1. Carrie believes that the seminar should have been entitled “Being a Good Wife.”
    2. Alan believes that no real distinction exists between the roles of husband and wife.
    3. Carrie and Alan disagree about the relevance of traditional marriage.
    4. Carrie and Alan disagree about the overall value of the seminar.
    5. Carrie believes that the seminar title should not mention husbands without mentioning wives.
  11. Frustration in response to insults is unreasonable, for insults are merely assertions that someone has undesirable characteristics. If such an assertion is false, the insulted party ought to pity the ignorance prompting the insult. If it is true, the insulted party should be thankful for such useful information.

    Which of the following, if assumed, enables the argument’s conclusion to be properly drawn?

    1. Actions prompted by ignorance warrant negative reactions.
    2. Frustration is a reasonable response to useful information.
    3. Frustration is an unreasonable response to any action that should prompt pity or gratitude.
    4. Gratitude and pity are reasonable responses to some forms of hostile or insensitive behavior.
    5. Pity is the only reasonable reaction to people with undesirable characteristics.
  12. The high school band traveled to Europe, playing concerts, studying with other students, and took in the beautiful scenery.
    1. took in the beautiful scenery
    2. taking in the beautiful scenery
    3. the beautiful scenery taking in
    4. the beautiful scenery they took in
    5. the beautiful scenery was taken in
  13. Obesity is more common among American teenagers now than ever before.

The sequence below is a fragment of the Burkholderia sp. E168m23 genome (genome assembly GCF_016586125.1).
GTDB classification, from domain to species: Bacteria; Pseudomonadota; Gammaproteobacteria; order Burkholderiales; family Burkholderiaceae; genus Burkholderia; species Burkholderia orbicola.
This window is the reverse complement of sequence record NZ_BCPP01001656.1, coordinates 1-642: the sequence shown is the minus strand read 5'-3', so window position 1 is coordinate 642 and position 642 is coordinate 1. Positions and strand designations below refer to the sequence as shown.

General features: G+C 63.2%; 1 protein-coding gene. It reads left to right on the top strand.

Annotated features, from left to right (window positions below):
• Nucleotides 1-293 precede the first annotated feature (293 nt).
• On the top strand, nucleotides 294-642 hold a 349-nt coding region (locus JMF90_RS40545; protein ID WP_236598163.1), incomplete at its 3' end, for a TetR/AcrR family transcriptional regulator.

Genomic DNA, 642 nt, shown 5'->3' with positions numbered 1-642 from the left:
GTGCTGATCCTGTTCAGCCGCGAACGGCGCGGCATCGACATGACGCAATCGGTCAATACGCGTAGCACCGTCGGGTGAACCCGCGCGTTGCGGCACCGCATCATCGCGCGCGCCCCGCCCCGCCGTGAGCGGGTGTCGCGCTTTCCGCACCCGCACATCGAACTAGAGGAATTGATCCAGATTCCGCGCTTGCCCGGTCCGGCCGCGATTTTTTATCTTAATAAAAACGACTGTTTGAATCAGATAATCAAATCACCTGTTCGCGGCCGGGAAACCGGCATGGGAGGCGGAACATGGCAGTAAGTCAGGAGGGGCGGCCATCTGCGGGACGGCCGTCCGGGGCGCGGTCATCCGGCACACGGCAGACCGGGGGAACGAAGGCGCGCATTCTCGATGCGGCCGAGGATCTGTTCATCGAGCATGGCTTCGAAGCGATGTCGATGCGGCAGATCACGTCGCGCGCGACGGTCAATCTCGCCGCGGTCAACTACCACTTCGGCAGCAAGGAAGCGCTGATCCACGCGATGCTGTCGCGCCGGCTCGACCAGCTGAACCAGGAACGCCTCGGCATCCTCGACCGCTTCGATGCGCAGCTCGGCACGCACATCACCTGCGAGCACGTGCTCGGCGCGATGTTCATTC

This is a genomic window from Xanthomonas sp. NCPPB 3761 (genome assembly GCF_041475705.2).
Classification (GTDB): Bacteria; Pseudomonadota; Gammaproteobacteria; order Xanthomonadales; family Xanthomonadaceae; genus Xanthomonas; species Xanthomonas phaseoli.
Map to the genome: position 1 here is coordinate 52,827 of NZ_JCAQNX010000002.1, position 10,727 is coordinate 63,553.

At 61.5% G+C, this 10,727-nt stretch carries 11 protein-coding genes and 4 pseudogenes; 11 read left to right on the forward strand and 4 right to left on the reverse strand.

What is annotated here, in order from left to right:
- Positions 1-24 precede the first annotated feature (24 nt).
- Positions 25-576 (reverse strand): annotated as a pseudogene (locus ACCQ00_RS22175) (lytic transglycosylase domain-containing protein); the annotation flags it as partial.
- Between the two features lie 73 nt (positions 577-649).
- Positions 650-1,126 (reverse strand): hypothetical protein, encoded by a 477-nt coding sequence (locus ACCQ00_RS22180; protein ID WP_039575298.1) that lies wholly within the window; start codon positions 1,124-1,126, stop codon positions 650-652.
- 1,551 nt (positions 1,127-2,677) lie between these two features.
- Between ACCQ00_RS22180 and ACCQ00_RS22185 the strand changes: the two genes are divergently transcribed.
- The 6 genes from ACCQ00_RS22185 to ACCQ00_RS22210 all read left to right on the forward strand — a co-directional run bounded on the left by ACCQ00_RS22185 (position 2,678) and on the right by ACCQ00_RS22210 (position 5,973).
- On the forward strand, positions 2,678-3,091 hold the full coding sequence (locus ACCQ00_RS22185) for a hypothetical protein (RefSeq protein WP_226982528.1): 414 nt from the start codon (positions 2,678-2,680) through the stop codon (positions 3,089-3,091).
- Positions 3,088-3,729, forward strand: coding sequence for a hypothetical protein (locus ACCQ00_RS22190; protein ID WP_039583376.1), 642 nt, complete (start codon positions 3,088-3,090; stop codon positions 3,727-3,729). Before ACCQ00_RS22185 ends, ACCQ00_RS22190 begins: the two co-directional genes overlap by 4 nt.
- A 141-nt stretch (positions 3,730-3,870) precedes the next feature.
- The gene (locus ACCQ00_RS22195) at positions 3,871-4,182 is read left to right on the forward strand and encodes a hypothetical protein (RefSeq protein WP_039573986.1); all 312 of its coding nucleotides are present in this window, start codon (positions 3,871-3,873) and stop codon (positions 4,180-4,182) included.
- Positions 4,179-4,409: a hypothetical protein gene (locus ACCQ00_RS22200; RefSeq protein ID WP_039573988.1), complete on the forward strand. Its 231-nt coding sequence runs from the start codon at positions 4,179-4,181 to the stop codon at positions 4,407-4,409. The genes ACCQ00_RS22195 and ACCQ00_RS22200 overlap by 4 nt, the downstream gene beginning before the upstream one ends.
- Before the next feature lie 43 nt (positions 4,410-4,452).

1. than
    2. than it was
    3. than has been
    4. compared with
    5. in terms of
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Pearson Education, Inc., 221 River Street, Hoboken, New Jersey 07030, (Pearson) presents this site to provide information about products and services that can be purchased through this site.

This privacy notice provides an overview of our commitment to privacy and describes how we collect, protect, use and share personal information collected through this site. Please note that other Pearson websites and online products and services have their own separate privacy policies.

Collection and Use of Information

To conduct business and deliver products and services, Pearson collects and uses personal information in several ways in connection with this site, including:

Questions and Inquiries

For inquiries and questions, we collect the inquiry or question, together with name, contact details (email address, phone number and mailing address) and any other additional information voluntarily submitted to us through a Contact Us form or an email. We use this information to address the inquiry and respond to the question.

Online Store

For orders and purchases placed through our online store on this site, we collect order details, name, institution name and address (if applicable), email address, phone number, shipping and billing addresses, credit/debit card information, shipping options and any instructions. We use this information to complete transactions, fulfill orders, communicate with individuals placing orders or visiting the online store, and for related purposes.


Pearson may offer opportunities to provide feedback or participate in surveys, including surveys evaluating Pearson products, services or sites. Participation is voluntary. Pearson collects information requested in the survey questions and uses the information to evaluate, support, maintain and improve products, services or sites, develop new products and services, conduct educational research and for other purposes specified in the survey.

Contests and Drawings